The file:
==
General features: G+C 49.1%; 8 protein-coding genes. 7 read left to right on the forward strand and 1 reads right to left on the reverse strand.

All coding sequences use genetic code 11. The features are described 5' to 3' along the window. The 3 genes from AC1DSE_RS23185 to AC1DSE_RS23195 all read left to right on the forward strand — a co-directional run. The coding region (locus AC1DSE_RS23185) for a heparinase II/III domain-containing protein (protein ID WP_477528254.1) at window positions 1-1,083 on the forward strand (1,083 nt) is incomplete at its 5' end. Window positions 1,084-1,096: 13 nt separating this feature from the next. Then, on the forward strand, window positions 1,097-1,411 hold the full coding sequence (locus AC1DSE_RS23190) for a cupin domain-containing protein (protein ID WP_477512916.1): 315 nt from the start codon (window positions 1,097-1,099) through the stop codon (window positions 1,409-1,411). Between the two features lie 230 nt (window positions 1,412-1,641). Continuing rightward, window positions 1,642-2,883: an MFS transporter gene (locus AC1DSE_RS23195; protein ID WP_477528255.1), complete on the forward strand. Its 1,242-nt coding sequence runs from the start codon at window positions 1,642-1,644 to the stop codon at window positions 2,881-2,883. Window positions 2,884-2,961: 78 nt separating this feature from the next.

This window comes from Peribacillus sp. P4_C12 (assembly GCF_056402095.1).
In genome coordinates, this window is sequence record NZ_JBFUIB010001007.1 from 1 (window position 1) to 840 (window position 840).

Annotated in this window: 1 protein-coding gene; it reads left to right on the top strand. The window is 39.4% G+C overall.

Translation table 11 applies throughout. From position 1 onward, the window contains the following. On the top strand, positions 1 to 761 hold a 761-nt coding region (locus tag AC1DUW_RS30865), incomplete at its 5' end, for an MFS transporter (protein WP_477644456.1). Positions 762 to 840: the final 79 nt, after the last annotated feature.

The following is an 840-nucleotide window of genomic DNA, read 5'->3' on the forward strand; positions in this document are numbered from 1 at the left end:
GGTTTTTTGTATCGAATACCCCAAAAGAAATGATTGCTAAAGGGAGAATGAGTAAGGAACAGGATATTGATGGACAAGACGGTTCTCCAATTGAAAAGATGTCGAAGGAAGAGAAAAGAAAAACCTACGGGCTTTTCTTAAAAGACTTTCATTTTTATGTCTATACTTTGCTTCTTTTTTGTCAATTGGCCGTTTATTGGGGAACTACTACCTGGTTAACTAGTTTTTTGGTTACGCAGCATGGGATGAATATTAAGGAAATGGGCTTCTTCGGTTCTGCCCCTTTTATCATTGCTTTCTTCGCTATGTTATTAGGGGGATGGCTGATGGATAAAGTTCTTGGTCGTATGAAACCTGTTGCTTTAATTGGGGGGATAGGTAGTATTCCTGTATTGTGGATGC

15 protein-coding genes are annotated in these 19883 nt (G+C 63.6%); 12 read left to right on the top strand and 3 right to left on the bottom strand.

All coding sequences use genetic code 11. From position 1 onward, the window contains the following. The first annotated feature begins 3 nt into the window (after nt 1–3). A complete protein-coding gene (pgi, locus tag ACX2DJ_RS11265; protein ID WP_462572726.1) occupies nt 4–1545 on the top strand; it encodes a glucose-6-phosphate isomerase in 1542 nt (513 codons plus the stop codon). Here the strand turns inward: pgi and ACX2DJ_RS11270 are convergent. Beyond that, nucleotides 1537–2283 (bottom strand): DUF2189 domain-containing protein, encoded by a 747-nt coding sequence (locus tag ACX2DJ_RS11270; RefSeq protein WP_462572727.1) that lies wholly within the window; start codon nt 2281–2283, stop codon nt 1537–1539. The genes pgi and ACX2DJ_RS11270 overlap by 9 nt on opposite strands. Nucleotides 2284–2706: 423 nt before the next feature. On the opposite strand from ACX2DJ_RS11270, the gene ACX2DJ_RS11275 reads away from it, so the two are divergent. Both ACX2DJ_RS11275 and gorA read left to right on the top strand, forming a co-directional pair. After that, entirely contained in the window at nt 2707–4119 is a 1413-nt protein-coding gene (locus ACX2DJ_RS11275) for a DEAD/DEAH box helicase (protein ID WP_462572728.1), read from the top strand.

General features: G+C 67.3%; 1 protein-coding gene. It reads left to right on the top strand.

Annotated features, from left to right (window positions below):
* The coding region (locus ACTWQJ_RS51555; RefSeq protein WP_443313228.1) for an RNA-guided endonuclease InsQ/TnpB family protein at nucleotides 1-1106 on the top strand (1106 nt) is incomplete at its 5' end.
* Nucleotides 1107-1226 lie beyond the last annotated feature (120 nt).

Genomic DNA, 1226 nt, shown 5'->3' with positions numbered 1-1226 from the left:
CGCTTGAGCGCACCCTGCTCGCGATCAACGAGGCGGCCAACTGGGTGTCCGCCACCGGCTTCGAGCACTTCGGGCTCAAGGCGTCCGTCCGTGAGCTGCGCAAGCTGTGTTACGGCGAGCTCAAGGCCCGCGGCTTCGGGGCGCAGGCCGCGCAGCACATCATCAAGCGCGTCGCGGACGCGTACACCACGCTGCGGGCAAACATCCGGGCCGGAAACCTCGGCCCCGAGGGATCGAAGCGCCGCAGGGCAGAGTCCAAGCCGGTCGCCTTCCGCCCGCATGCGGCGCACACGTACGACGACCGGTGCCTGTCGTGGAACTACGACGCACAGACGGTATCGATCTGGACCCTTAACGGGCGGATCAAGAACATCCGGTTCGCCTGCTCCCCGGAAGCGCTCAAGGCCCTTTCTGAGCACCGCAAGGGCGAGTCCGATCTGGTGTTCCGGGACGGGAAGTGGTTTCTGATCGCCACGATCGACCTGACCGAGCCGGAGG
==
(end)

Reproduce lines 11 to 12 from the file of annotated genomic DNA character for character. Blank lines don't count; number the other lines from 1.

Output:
General features: G+C 67.3%; 1 protein-coding gene. It reads left to right on the top strand.

Annotated features, from left to right (window positions below):